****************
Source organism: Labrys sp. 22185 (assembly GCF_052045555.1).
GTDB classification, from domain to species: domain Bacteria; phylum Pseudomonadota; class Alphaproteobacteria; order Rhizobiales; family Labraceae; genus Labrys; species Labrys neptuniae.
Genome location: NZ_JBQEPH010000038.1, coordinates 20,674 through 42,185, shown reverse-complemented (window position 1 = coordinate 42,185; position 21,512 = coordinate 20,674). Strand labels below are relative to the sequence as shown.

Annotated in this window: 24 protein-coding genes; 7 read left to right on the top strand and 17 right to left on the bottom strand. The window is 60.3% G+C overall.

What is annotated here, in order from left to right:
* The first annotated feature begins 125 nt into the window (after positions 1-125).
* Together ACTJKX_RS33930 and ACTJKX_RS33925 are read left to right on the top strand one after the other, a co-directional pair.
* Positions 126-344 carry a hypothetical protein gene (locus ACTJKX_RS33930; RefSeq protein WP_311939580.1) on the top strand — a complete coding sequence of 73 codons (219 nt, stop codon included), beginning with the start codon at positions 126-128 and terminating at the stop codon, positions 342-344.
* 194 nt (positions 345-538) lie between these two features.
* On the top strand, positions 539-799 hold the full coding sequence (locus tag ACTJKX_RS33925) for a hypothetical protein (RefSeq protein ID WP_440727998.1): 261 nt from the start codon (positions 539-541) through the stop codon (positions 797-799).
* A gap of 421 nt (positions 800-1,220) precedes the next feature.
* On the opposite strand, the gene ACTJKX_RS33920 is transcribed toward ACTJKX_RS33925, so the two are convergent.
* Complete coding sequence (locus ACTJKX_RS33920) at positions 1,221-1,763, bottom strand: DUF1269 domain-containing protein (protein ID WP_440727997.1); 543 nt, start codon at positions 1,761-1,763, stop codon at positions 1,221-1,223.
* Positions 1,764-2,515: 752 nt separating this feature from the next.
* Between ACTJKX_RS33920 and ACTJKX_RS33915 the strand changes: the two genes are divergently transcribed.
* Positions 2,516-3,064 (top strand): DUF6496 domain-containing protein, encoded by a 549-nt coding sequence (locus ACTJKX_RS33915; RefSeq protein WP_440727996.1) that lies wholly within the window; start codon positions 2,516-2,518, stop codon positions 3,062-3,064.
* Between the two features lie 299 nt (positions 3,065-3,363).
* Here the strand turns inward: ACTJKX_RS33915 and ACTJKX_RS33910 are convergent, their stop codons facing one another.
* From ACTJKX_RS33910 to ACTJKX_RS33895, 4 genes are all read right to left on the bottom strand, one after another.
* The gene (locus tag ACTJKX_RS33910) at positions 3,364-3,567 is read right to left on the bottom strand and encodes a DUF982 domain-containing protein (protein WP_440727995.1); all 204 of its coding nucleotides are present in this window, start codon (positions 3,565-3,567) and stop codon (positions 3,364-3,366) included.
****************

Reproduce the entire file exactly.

Source organism: Labrys sp. 22185 (assembly GCF_052045555.1).
GTDB classification, from domain to species: domain Bacteria; phylum Pseudomonadota; class Alphaproteobacteria; order Rhizobiales; family Labraceae; genus Labrys; species Labrys neptuniae.
Genome location: NZ_JBQEPH010000038.1, coordinates 20,674 through 42,185, shown reverse-complemented (window position 1 = coordinate 42,185; position 21,512 = coordinate 20,674). Strand labels below are relative to the sequence as shown.

Annotated in this window: 24 protein-coding genes; 7 read left to right on the top strand and 17 right to left on the bottom strand. The window is 60.3% G+C overall.

What is annotated here, in order from left to right:
* The first annotated feature begins 125 nt into the window (after positions 1-125).
* Together ACTJKX_RS33930 and ACTJKX_RS33925 are read left to right on the top strand one after the other, a co-directional pair.
* Positions 126-344 carry a hypothetical protein gene (locus ACTJKX_RS33930; RefSeq protein WP_311939580.1) on the top strand — a complete coding sequence of 73 codons (219 nt, stop codon included), beginning with the start codon at positions 126-128 and terminating at the stop codon, positions 342-344.
* 194 nt (positions 345-538) lie between these two features.
* On the top strand, positions 539-799 hold the full coding sequence (locus tag ACTJKX_RS33925) for a hypothetical protein (RefSeq protein ID WP_440727998.1): 261 nt from the start codon (positions 539-541) through the stop codon (positions 797-799).
* A gap of 421 nt (positions 800-1,220) precedes the next feature.
* On the opposite strand, the gene ACTJKX_RS33920 is transcribed toward ACTJKX_RS33925, so the two are convergent.
* Complete coding sequence (locus ACTJKX_RS33920) at positions 1,221-1,763, bottom strand: DUF1269 domain-containing protein (protein ID WP_440727997.1); 543 nt, start codon at positions 1,761-1,763, stop codon at positions 1,221-1,223.
* Positions 1,764-2,515: 752 nt separating this feature from the next.
* Between ACTJKX_RS33920 and ACTJKX_RS33915 the strand changes: the two genes are divergently transcribed.
* Positions 2,516-3,064 (top strand): DUF6496 domain-containing protein, encoded by a 549-nt coding sequence (locus ACTJKX_RS33915; RefSeq protein WP_440727996.1) that lies wholly within the window; start codon positions 2,516-2,518, stop codon positions 3,062-3,064.
* Between the two features lie 299 nt (positions 3,065-3,363).
* Here the strand turns inward: ACTJKX_RS33915 and ACTJKX_RS33910 are convergent, their stop codons facing one another.
* From ACTJKX_RS33910 to ACTJKX_RS33895, 4 genes are all read right to left on the bottom strand, one after another.
* The gene (locus tag ACTJKX_RS33910) at positions 3,364-3,567 is read right to left on the bottom strand and encodes a DUF982 domain-containing protein (protein WP_440727995.1); all 204 of its coding nucleotides are present in this window, start codon (positions 3,565-3,567) and stop codon (positions 3,364-3,366) included.